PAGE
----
Rockfish, striper, linesider.
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OF LOSING YOUR SINKERS WHEN CASTING?
knot that's a few wraps down is well insulated from the stress
of the cast, A shock leader protects the leader/line knot
from the load of the cast by keeping it on the spool, which
is far more punishing to the knot then anything a fish might
shock leader is just a piece of heavier fishing line that is tied
to a smaller line and handles the weight of the sinker during
the cast. The shock leader absorbs the load weight of a heavier
sinker and allows you to throw safely with more force getting
greater distance and accuracy with each cast. If your going to
be throwing the weight hard figure 10 pounds for every ounce your
casting, for normal surf casting a 50 pound test line for the
shock leader will be enough. The length of the shock leader will
depend on the rod, usually the shock leader is from 9 to 15 feet
long, just make sure it goes around the reel spool about 5 times.
This is to insulate the line from the stress of the cast. (More
than 20 feet disqualifies you from an IGFA record). Everybody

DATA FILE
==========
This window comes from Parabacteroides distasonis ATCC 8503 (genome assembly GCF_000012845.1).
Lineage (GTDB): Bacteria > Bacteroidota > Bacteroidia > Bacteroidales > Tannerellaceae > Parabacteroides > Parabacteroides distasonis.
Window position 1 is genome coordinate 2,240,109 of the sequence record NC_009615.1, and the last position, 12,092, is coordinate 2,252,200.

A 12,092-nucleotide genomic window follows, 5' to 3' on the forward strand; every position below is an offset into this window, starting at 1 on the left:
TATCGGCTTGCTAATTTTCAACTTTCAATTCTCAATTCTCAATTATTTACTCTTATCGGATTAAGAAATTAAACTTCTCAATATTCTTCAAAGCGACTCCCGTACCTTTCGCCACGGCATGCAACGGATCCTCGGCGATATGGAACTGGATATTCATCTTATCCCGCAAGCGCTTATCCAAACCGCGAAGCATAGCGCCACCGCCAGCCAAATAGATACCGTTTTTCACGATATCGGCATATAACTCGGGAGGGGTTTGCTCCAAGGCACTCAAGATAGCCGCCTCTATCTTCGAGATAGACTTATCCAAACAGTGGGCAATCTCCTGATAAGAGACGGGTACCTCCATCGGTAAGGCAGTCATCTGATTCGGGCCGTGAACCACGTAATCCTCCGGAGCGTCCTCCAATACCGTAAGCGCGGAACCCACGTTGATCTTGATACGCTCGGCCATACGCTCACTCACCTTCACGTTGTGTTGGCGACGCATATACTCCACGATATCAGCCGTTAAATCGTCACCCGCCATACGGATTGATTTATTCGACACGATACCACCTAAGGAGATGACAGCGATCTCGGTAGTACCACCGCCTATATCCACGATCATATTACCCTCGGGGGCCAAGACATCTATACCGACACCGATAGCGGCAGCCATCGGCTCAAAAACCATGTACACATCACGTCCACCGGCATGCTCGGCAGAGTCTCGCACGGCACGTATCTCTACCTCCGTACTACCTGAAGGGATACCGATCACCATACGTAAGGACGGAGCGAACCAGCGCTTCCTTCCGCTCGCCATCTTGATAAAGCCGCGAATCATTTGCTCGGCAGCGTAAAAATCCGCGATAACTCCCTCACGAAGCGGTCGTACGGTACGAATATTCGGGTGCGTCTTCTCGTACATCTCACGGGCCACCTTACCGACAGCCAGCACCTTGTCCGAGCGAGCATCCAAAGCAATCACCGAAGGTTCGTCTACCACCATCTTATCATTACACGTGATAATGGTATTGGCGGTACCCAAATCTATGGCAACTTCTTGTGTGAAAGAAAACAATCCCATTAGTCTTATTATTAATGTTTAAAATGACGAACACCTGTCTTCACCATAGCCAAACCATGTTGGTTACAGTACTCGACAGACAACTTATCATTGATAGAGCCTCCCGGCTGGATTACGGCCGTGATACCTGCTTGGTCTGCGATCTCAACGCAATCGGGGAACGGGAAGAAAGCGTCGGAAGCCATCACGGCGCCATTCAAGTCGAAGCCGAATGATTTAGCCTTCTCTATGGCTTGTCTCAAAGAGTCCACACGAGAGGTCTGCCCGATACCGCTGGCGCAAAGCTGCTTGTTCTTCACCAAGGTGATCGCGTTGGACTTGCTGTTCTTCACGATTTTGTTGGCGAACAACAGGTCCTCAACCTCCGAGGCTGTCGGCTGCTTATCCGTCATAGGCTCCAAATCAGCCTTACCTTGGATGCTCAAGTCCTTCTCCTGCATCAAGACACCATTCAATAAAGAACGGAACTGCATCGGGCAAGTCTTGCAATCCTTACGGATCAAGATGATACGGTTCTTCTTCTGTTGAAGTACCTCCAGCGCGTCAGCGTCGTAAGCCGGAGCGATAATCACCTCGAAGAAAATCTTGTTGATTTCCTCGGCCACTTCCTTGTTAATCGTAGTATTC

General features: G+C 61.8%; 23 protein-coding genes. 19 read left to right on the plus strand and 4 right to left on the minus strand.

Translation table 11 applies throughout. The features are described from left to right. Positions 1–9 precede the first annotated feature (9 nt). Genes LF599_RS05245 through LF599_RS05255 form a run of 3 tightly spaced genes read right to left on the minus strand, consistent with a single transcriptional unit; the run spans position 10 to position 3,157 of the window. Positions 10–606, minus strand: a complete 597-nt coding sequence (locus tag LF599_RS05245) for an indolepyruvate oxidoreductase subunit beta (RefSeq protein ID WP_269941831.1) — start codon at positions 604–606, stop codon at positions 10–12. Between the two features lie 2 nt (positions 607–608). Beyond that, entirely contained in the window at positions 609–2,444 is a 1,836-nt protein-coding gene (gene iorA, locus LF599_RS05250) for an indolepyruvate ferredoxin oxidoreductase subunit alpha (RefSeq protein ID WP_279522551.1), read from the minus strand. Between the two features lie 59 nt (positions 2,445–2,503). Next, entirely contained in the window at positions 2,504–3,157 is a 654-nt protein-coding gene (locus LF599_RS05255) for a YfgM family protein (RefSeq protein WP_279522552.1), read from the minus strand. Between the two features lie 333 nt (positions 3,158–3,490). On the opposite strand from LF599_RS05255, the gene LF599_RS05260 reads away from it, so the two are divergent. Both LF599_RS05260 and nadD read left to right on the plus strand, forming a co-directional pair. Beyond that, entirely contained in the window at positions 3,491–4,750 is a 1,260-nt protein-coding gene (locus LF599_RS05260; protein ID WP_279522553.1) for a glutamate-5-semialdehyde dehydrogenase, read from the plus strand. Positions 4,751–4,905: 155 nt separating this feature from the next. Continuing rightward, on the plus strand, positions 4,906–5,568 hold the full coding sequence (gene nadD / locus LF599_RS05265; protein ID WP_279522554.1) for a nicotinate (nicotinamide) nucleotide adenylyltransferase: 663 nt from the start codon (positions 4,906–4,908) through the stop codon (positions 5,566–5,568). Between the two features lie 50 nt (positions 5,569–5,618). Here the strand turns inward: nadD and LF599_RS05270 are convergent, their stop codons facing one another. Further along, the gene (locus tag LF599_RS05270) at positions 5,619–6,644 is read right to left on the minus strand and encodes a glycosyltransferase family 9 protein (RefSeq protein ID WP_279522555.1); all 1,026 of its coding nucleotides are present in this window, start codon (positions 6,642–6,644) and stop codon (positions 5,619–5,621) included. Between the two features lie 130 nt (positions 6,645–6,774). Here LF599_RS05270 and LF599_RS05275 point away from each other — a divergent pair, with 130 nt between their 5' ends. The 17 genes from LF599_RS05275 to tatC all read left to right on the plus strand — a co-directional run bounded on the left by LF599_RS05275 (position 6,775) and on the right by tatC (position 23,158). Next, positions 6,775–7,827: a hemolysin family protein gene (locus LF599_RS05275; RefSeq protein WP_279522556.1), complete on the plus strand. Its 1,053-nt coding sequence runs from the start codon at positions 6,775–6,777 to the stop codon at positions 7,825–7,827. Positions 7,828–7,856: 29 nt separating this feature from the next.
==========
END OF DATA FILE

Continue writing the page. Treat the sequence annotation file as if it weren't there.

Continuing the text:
has their own favorite knots to join the shock leader to the running
line. If you need a knot that won't break make an 8 to 12 inch
loop in your smaller running line with Bimini Twist and use the
loop as a doubled running line to attach it to the shock leader
with a back to back Uni-Knot
or Improved Blood
Knot. You can use a Uni-Knot
to tie on your swivel.
A way to tie on a shock leader is to use the albright
knot. Or you can use the following method. I've not had this
knot fail on me.
knot to use when joining large diameter line to a thin diameter
1: Tie an overhand (Granny) knot in the heavy trace material and
pass your lighter main line through.
Step 2: Pull the overhand knot in the heavy line tightly closed.
Take four or five turns around the heavy line with the light.
Step 3: Pass the light line back through the first loop as shown.
Lubricate with saliva and pull tight. Trim end to about 2mm.
Use a length of heavier nylon at the working end of your main
line. The shock leader should be about 2 to 2 and half times the
length of your rod. The weight of shock leader line should generally
be two or three times the breaking strain of your main line.
We use what is called a "tapered" shock leader which
is approximately 20 lb at one end (which attaches to the main
line) and about 40 to 70 lb at the sinker end. This allows for
smoother travel through the guides on your rod.